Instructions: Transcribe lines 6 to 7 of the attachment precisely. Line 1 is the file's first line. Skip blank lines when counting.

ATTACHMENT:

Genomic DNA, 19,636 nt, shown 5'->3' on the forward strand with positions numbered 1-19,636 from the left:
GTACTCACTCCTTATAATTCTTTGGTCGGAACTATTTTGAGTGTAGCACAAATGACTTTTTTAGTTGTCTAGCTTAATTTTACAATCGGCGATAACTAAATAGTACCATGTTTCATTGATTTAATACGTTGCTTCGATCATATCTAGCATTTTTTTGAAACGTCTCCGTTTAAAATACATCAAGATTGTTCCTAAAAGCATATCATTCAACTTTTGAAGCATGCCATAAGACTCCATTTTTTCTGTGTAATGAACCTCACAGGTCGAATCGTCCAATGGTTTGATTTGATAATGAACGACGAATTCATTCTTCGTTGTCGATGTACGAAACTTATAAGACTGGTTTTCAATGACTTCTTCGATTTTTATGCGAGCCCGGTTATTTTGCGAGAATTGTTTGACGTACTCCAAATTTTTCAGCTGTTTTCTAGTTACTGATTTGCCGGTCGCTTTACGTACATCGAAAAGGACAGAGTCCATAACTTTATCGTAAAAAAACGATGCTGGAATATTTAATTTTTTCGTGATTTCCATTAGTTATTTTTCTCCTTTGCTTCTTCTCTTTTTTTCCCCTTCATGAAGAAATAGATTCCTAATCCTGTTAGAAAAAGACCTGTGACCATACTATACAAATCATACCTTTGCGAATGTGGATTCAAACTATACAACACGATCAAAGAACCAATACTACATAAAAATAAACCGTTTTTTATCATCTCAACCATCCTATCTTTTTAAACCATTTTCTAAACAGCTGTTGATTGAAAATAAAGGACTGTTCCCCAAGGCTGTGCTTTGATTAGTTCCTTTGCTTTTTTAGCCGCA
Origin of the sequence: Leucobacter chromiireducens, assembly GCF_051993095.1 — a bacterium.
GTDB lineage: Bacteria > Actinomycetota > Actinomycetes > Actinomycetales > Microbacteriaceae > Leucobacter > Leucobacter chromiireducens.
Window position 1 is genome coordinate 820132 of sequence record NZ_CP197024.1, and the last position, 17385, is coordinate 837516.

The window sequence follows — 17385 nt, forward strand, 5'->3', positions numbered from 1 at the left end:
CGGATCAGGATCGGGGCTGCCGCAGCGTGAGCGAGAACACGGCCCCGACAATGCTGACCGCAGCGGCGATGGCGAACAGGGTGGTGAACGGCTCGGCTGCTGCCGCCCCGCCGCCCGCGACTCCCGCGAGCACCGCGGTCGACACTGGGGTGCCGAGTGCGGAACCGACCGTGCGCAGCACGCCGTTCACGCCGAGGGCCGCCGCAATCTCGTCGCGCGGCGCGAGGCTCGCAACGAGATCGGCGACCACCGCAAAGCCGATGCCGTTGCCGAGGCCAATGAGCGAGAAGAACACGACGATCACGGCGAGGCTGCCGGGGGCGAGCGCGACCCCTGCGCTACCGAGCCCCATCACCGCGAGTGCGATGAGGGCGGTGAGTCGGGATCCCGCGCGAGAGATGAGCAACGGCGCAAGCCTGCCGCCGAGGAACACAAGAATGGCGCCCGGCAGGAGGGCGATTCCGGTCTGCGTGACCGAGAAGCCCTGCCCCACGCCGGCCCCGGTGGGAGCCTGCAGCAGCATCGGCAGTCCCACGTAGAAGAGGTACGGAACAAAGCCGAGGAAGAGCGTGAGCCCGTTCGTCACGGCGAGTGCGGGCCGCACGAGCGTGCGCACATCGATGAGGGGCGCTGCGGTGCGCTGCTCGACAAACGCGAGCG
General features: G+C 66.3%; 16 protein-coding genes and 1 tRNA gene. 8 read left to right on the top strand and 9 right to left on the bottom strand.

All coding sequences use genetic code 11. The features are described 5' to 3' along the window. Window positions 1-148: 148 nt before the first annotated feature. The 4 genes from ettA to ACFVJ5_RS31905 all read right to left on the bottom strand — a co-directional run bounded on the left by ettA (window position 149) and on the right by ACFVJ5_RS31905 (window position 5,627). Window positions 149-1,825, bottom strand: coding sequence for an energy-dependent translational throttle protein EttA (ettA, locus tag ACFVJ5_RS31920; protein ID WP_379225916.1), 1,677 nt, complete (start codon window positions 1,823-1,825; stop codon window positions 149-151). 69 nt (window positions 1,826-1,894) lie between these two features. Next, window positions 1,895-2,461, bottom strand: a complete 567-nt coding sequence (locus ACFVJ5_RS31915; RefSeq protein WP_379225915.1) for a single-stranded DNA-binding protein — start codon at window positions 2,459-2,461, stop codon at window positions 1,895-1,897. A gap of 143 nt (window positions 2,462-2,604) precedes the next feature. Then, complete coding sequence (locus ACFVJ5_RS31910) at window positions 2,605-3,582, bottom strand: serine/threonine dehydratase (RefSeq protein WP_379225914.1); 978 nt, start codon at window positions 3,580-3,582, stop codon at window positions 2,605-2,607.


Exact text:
The window sequence follows — 17385 nt, forward strand, 5'->3', positions numbered from 1 at the left end:
CGGATCAGGATCGGGGCTGCCGCAGCGTGAGCGAGAACACGGCCCCGACAATGCTGACCGCAGCGGCGATGGCGAACAGGGTGGTGAACGGCTCGGCTGCTGCCGCCCCGCCGCCCGCGACTCCCGCGAGCACCGCGGTCGACACTGGGGTGCCGAGTGCGGAACCGACCGTGCGCAGCACGCCGTTCACGCCGAGGGCCGCCGCAATCTCGTCGCGCGGCGCGAGGCTCGCAACGAGATCGGCGACCACCGCAAAGCCGATGCCGTTGCCGAGGCCAATGAGCGAGAAGAACACGACGATCACGGCGAGGCTGCCGGGGGCGAGCGCGACCCCTGCGCTACCGAGCCCCATCACCGCGAGTGCGATGAGGGCGGTGAGTCGGGATCCCGCGCGAGAGATGAGCAACGGCGCAAGCCTGCCGCCGAGGAACACAAGAATGGCGCCCGGCAGGAGGGCGATTCCGGTCTGCGTGACCGAGAAGCCCTGCCCCACGCCGGCCCCGGTGGGAGCCTGCAGCAGCATCGGCAGTCCCACGTAGAAGAGGTACGGAACAAAGCCGAGGAAGAGCGTGAGCCCGTTCGTCACGGCGAGTGCGGGCCGCACGAGCGTGCGCACATCGATGAGGGGCGCTGCGGTGCGCTGCTCGACAAACGCGAGCG